This is how the landline will die

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Enter any ordinary looking building marked “Telephone Exchange” and you will see how the world talks. Inside, the walls are crammed with rows of small plastic blocks. On the one hand, cables connect homes and businesses to the network; on the other, cables connect everyone to the rest of the world.

Since 1891, this impenetrable jungle of messy copper cables has allowed people to dial a single number to connect to anyone anywhere in the world, without the need for a human operator. Cables are the veins of the British public switched telephone network (PSTN), an analog jumble connecting any landline to a vast mesh of wires, submarine cables and satellites, cabinets and street poles. And in three years, most of those lines will go silent.

Thousands of engineers at Openreach are working to replace the UK copper telephone network and take the landline out of business for good. Their deadline? December 31, 2025. From that point on, landlines to any home or business in Britain will only continue to function if they are connected to the Internet.

“The copper network is still the bread and butter of the UK right now. It served us well during the pandemic, we kept everyone connected on this network, ”says James Lilley, director of managed customer migrations at Openreach. “It doesn’t fall off, but it takes more time and effort to keep it at that level.” And this effort quickly becomes too heavy to bear. The necessary equipment no longer being manufactured and the skills necessary for its maintenance no longer being taught, the copper network is running out of time.

When the changeover is over, it will mark the end of the domination of fixed telephone numbers: many will be abandoned, others forgotten. Old handsets will stop working if they cannot connect to digital exchanges and become relics just like the rotary telephone; and some phones will no longer use tone dialing, the musical sound that, since the 1960s, accompanied key presses to dial a phone number.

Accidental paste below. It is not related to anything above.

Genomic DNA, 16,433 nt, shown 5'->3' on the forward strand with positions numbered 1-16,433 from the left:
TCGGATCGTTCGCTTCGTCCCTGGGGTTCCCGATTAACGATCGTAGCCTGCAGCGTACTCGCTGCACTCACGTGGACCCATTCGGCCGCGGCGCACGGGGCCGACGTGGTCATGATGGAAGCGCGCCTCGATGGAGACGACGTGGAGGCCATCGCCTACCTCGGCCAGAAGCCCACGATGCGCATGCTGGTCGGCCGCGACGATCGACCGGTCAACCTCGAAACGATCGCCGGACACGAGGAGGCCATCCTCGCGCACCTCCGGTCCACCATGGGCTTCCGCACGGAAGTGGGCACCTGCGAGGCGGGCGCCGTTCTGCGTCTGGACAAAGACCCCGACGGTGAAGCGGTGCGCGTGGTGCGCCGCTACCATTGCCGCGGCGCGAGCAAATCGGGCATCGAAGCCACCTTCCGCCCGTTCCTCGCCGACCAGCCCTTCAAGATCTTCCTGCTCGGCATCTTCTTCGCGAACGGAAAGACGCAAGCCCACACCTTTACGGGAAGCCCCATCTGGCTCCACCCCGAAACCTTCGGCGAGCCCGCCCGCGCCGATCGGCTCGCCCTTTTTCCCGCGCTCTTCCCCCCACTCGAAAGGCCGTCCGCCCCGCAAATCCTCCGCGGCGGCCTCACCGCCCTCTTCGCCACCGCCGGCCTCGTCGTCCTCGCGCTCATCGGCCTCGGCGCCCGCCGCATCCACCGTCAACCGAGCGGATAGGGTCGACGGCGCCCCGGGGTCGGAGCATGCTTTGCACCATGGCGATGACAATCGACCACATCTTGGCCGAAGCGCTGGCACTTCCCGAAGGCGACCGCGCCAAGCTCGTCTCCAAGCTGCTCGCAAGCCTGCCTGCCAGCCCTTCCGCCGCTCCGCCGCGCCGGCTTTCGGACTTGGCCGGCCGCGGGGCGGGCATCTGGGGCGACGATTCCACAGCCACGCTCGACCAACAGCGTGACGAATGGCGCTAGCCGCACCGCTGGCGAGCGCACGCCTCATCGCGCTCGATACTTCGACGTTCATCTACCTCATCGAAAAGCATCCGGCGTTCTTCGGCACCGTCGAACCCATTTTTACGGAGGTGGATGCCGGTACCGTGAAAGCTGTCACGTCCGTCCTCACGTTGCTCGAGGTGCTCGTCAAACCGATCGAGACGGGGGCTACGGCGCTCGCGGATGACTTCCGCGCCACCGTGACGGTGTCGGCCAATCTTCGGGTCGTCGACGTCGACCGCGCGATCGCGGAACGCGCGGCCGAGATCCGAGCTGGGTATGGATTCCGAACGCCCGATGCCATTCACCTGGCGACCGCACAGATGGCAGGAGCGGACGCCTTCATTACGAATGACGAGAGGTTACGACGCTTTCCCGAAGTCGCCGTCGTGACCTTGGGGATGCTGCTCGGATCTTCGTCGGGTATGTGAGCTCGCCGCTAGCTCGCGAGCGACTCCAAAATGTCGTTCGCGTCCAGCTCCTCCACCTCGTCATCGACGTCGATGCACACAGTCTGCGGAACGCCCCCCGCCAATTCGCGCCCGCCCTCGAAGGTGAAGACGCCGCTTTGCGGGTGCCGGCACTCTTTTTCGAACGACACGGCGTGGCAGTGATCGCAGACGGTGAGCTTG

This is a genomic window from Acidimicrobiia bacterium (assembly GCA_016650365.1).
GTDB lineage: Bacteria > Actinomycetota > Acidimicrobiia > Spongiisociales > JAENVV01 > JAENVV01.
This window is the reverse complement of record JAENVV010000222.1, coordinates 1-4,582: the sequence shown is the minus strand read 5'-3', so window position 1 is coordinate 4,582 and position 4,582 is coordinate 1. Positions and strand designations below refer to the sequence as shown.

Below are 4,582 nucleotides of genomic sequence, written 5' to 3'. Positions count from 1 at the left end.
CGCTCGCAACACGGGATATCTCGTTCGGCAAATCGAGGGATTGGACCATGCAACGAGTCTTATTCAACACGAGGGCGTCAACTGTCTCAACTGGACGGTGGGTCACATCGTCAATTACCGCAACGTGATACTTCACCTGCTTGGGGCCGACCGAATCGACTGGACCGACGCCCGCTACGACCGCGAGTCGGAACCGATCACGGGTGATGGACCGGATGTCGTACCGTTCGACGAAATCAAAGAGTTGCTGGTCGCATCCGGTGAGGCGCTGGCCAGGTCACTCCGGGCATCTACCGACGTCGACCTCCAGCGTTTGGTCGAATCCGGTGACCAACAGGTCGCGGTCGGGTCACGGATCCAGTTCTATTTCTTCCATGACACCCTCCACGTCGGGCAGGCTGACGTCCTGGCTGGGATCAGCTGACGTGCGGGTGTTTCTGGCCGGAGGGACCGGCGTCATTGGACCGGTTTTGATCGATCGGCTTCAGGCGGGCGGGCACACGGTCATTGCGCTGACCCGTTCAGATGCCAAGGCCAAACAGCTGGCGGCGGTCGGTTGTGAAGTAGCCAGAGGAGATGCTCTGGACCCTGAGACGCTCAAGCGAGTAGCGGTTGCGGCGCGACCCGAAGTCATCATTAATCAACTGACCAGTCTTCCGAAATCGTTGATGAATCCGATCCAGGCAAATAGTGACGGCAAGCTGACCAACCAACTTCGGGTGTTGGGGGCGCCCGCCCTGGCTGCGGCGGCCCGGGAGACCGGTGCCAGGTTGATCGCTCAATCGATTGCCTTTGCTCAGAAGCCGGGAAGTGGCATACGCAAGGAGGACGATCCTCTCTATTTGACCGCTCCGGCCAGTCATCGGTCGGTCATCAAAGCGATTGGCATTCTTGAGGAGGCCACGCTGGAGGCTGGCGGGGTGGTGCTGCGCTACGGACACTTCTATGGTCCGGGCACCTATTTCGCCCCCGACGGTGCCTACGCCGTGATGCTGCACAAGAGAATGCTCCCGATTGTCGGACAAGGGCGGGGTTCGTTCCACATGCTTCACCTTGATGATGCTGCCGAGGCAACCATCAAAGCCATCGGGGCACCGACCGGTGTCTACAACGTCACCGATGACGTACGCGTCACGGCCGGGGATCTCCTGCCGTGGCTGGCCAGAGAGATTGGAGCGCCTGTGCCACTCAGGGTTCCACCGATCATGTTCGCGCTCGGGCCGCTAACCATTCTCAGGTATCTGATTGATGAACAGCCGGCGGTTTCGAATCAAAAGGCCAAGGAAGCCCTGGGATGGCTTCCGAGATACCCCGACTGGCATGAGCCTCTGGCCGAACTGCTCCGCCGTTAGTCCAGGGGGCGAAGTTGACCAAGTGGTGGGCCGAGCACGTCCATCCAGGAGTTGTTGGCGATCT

Across the UK, Openreach handles 192 million kilometers of cable, 110,000 green cabinets and 4.9 million telephone poles and junction boxes. Replacing copper with fiber won’t shrink the network, but Openreach hopes it will make it more profitable in the long run. That’s after an initial cost of £ 12 billion to deploy 1 Gbps to-premises fiber-optic (FTTP) in 20 million premises across the country. Openreach plans to reach 25 million by the end of 2026, and has already rocked 5.5 million. To do this, engineers must go to each exchange, unhook the copper cables and replace them with fiber until they reach 75% coverage. Once they do, they trigger a ‘stop sell’ which means they stop selling products on the copper platform and direct people to upgrade to FTTP at the place.

On October 5, the first real big slice of exchanges will hit the stop-sell barrier – around 1.4 million customers will be forced to trade for the first time when they switch providers or request an upgrade. of their network. This is the first time that this widespread change will occur outside of Openreach’s test sites in Salisbury and Mildenhall.

The challenge, says Lilley, is that engineers have to manage the turnover of people upgrading their services while serving people who are on the old analog telephone network. “We don’t want to run two networks in parallel, we don’t want to build new elements, which are really reliable, and then run an aging copper network alongside. That’s why people will be forcibly pushed into the new system when a nationwide sales shutdown goes into effect from September 2023, affecting 14 million customers who still rely on the PSTN network.


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